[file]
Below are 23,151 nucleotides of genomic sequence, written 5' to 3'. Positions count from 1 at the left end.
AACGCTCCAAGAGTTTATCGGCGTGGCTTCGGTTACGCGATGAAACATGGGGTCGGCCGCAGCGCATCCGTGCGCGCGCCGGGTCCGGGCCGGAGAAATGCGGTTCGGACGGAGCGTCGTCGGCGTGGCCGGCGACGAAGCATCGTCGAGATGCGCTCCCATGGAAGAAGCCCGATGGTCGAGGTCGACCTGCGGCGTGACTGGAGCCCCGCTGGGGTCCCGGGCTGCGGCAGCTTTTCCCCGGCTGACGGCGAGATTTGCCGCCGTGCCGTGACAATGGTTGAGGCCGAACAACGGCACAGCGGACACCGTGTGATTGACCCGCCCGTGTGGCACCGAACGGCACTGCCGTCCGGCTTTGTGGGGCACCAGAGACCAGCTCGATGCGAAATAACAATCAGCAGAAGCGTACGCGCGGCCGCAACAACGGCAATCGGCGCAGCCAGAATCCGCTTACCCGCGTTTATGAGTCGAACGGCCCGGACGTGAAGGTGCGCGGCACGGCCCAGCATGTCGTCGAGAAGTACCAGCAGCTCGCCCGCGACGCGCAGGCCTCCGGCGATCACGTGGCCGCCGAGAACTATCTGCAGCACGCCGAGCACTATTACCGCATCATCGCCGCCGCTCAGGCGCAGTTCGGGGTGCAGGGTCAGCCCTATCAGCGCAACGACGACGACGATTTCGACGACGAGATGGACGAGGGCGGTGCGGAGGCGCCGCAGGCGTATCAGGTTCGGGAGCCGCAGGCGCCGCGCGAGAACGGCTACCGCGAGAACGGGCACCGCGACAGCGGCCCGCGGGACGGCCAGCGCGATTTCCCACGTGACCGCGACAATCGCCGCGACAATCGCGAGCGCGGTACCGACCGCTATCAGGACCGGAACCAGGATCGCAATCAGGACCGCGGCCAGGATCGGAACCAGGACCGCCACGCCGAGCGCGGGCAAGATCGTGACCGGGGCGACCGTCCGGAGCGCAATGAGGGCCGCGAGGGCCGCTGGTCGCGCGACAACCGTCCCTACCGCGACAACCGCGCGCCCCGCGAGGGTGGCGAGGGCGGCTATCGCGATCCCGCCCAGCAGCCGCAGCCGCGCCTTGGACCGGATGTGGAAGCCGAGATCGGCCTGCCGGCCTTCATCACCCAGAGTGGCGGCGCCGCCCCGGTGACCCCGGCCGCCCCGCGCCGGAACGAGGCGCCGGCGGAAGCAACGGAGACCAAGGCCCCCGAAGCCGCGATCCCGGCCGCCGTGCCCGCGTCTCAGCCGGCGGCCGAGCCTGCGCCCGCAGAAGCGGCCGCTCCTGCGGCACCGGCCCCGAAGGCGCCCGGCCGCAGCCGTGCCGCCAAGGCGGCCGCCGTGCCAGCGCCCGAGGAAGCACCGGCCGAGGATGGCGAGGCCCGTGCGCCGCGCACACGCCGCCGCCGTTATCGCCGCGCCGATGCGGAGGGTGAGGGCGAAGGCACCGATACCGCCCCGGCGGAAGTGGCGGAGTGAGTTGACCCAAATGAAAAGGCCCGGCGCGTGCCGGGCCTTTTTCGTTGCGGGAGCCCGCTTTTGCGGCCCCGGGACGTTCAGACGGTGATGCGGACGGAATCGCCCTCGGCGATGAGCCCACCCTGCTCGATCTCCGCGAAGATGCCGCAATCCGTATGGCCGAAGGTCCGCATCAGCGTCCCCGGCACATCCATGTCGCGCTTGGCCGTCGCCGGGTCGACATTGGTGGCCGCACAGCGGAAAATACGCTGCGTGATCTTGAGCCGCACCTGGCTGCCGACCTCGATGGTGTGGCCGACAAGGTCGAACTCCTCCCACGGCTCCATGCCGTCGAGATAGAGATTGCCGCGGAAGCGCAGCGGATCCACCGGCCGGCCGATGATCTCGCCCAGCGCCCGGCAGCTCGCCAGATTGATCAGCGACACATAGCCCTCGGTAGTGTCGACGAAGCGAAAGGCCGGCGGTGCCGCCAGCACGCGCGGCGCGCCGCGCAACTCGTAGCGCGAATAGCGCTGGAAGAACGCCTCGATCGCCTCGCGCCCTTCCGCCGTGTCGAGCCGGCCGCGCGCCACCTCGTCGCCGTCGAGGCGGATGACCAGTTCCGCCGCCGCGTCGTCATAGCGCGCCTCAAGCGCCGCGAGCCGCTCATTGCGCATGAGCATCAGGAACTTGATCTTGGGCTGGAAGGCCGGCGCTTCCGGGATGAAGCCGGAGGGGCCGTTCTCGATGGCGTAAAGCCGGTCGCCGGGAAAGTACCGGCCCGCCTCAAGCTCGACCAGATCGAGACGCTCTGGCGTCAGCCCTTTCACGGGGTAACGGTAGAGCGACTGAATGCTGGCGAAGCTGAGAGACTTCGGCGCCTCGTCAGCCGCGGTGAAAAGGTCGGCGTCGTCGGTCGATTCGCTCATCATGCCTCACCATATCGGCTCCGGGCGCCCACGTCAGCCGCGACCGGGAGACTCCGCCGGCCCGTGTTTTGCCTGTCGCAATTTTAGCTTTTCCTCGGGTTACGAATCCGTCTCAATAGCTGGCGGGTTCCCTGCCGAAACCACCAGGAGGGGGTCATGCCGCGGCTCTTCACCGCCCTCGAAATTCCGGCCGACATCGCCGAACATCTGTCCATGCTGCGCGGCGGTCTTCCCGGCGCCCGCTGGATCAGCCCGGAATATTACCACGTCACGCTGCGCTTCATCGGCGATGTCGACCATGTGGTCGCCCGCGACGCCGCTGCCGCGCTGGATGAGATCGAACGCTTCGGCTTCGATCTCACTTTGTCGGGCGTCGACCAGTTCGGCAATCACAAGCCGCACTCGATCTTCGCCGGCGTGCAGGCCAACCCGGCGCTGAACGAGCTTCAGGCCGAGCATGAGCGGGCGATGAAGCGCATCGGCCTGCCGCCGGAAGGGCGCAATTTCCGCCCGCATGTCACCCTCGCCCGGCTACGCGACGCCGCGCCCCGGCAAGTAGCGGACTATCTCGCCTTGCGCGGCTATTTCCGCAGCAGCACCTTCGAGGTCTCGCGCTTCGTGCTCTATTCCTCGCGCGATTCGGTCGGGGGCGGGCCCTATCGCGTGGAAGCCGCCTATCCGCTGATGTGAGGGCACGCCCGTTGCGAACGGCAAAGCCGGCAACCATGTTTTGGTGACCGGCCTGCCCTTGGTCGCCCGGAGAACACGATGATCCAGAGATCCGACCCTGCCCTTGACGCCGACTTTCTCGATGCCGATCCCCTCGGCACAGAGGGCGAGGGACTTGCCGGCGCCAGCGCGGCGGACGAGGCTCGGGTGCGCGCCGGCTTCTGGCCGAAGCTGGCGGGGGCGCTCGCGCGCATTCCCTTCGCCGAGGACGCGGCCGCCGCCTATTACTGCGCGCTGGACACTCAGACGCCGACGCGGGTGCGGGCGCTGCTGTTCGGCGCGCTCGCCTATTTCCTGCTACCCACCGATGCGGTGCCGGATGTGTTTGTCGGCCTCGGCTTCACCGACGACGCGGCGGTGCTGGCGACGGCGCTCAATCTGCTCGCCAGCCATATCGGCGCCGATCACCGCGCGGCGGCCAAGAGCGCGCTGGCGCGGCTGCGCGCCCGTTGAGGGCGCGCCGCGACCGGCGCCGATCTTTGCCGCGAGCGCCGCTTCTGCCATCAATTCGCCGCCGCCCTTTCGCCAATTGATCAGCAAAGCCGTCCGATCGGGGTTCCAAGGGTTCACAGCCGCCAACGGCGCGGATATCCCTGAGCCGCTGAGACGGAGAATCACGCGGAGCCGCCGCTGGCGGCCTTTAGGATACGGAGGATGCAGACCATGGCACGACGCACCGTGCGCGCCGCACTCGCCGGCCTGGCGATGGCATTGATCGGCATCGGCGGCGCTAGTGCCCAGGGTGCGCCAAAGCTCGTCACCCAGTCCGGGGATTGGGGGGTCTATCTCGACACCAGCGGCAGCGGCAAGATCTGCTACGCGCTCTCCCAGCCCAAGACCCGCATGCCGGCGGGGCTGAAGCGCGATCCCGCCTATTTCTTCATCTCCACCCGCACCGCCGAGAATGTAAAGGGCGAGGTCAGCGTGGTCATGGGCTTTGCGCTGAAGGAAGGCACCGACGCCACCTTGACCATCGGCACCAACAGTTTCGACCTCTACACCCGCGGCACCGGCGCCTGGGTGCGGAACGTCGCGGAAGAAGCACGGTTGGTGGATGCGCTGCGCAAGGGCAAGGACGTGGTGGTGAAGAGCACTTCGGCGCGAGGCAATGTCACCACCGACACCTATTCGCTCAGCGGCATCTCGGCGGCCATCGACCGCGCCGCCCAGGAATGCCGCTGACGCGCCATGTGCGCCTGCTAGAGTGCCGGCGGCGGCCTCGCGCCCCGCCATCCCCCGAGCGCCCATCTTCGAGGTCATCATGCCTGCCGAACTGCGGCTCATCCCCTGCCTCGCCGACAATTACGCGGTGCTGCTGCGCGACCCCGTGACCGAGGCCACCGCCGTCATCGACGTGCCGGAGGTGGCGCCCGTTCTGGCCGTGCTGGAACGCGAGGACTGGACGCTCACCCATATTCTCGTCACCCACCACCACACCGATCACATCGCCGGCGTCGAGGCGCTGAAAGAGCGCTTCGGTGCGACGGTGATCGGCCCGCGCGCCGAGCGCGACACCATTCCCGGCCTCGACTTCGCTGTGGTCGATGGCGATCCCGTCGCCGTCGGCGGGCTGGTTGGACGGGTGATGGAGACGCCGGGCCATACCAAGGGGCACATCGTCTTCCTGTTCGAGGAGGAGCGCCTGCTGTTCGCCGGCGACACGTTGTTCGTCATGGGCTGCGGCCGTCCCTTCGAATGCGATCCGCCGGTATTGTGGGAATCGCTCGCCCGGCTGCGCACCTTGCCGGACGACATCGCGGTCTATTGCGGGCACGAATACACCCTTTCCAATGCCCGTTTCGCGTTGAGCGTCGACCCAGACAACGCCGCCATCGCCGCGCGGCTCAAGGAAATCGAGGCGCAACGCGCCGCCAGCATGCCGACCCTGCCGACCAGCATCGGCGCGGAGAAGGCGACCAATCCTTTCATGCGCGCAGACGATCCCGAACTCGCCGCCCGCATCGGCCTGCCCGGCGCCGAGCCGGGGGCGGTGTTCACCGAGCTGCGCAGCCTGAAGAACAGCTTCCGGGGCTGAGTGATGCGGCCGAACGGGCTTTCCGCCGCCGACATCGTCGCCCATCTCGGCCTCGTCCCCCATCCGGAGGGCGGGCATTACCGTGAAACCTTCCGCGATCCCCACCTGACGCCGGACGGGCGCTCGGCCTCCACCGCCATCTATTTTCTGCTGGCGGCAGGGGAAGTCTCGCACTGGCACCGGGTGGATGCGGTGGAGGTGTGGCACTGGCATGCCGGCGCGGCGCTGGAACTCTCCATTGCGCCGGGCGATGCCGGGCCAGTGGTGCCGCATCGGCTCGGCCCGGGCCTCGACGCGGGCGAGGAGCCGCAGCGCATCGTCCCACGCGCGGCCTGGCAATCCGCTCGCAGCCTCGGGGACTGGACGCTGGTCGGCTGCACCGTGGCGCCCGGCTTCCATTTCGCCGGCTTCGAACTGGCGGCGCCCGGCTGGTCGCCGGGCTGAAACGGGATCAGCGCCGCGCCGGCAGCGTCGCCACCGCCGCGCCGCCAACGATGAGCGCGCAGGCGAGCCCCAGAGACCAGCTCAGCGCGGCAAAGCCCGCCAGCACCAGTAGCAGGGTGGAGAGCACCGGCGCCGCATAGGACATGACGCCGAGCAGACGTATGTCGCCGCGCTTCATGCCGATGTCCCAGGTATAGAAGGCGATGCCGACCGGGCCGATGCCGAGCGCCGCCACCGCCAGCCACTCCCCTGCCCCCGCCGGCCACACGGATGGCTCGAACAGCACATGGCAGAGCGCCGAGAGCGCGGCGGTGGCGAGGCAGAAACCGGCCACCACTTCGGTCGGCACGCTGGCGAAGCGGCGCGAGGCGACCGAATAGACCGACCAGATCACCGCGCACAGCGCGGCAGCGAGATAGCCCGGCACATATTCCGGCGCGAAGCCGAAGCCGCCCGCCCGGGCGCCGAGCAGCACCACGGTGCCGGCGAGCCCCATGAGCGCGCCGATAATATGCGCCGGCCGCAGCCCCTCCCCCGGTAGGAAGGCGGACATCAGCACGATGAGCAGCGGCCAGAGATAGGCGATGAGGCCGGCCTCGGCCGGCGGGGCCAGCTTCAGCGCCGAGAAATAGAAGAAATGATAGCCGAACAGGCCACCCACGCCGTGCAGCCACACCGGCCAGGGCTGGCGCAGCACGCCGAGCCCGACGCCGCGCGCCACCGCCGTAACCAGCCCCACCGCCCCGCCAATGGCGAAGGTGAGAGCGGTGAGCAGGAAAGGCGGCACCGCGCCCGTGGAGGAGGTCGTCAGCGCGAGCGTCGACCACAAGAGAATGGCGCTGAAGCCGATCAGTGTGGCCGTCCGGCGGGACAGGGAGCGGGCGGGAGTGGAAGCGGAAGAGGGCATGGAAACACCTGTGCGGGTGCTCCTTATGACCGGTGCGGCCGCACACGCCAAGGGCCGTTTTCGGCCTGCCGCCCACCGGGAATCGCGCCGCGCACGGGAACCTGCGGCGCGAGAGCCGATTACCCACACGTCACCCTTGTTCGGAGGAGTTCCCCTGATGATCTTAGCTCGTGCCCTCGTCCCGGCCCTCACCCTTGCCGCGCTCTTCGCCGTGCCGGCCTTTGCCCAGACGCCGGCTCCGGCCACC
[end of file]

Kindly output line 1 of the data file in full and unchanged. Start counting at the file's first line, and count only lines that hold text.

Below are 23,151 nucleotides of genomic sequence, written 5' to 3'. Positions count from 1 at the left end.